Who Shoots Suspect Frank James on Brooklyn Subway?

A troubled loner with a checkered past, accused Brooklyn subway shooter Frank James had been estranged from his family in the years leading up to this week’s horrific attack.

James, who was arrested in Wednesday’s Sunset Park subway shooting, was described by those who knew him as quiet and unassuming – but the conspiracy theorist also had a 1984 criminal record for largely petty arrests.

James, 62, was arrested by the NYPD at least 12 times between 1984 and 1998 on charges of burglary, possession of burglary tools and criminal sexual activity, police officers said. However, the results of these cases were not immediately available.

The alleged shooter “also has records of terrorist threats in New Jersey,” an NYPD official told The Post. He has no record of a conviction in the Garden State.

His sister, Catherine James Robinson, told the Post her brother had “kept to himself” and said she last spoke to him about three years ago.

“He was a loner, yes he was,” she said.

After his time in New York in the 1990s, James lived in both Philadelphia and Milwaukee, where locals described him as quiet and suave.

Mug shot of Frank James.
Frank James has been named by the NYPD as a suspect in the Brooklyn subway shooting.
Courtesy of NYPD via AP

“He was heartfelt,” said Eugene Yarbrough, pastor of Mount Zion Wings of Glory Church in Milwaukee. “He didn’t bother anyone. I didn’t know he messed with anyone.”

His friendly disposition changed Tuesday when just before 8:30 a.m. he parked a U-Haul van two blocks from the Sunset Park N train station at 36th Street, sparking the attack that injured 29 straphangers, including 10 who sustained gunshot wounds.

According to a federal complaint released Wednesday, James had rented a room in Philadelphia for 15 days beginning March 28 and was still booked there when he reserved a U-Haul van at a nearby location on April 6.

Surveillance video of Frank James before the shooting.
James was arrested at least 12 times by the NYPD between 1984 and 1998 on charges ranging from burglary, possession of burglary tools, and criminal sexual conduct.

On Monday he picked up the white Chevy cargo van and headed to New York.

Early Wednesday morning — while James remained at large — the FBI and local police searched the Philadelphia home in search of the fugitive. Inside, authorities found an empty Glock magazine, a taser, a high-capacity rifle magazine, and a blue smoke canister.

Get the latest updates on the Brooklyn subway shooting with live coverage from The Post.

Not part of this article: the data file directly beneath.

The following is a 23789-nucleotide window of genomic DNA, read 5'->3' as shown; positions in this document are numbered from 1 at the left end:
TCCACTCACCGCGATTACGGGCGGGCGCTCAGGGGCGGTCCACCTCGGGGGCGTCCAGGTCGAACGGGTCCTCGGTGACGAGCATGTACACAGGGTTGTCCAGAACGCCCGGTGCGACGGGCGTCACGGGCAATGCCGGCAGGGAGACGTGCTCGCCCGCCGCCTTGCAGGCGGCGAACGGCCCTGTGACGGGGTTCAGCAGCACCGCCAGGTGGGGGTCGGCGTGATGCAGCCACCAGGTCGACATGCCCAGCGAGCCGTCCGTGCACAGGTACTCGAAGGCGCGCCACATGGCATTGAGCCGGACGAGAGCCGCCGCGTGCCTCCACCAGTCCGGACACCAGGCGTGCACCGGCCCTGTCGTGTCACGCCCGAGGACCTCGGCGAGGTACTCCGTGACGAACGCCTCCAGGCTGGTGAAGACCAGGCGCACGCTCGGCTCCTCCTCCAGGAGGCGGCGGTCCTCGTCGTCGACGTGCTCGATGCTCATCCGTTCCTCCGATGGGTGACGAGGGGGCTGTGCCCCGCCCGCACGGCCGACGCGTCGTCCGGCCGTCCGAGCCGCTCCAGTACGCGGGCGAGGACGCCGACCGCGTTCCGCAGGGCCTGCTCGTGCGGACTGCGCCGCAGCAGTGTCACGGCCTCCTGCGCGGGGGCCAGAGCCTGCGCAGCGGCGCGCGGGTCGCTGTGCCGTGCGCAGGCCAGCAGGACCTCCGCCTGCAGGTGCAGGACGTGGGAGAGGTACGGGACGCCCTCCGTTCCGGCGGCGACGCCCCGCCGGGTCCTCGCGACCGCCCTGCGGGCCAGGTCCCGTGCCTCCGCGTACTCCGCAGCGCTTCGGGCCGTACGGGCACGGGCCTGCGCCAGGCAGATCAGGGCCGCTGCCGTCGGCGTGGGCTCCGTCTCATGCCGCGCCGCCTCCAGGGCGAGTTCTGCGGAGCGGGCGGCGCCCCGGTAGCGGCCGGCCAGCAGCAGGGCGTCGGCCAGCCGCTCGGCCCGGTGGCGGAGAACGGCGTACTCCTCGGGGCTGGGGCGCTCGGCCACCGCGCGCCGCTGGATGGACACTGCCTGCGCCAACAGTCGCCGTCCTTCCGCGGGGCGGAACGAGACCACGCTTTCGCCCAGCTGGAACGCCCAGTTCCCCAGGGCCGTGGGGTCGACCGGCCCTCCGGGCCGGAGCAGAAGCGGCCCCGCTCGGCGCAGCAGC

“He wasn’t here long,” said neighbor Bruce Allen. “I don’t remember his face. He would just walk in and leave. He wasn’t one of those guys who stays out. He could stay an hour or two and then leave and then come back late at night.”

In recent years, James has been increasingly unbalanced, posting bizarre YouTube rants claiming to have suffered from a mental illness and blaming Mayor Eric Adams, among others, for his plight.

2624 N 6th Street in Milwaukee, Frank James lived upstairs on his balcony overlooking the street.
James lived upstairs in this house in Milwaukee at 2624 N 6th Street.
William Farington
The North Philadelphia Airbnb (middle door) where Frank James, a suspect in the New York City subway shootings, is said to have stayed at April 13, 2022 in Philadelphia, Pennsylvania.
James reportedly stayed in the middle door room.
Rachel Wisniewski/For the New York Post
The North Philadelphia Airbnb where Frank James is said to have stayed.
James is said to have rented a room at an Airbnb in Philadelphia for 15 days starting March 28.
Rachel Wisniewski/For the New York Post

In a since-deleted post titled “My Family the Enemy,” James said he blames his dad “40 percent” for leaving him unprepared to face the world.

“I take 60 percent of the blame…’cause it’s my life,” he scolded. “It’s my life and I didn’t know what I was dealing with… to live and not be screwed by other motherfuckers, which means taking the position that if you screw with me, I screw you or I kill you.”

Anyone with information about the shooting should call the NYPD’s Crime Stoppers Hotline at 1-800-577-TIPS or log on to the CrimeStoppers website. Who Shoots Suspect Frank James on Brooklyn Subway?


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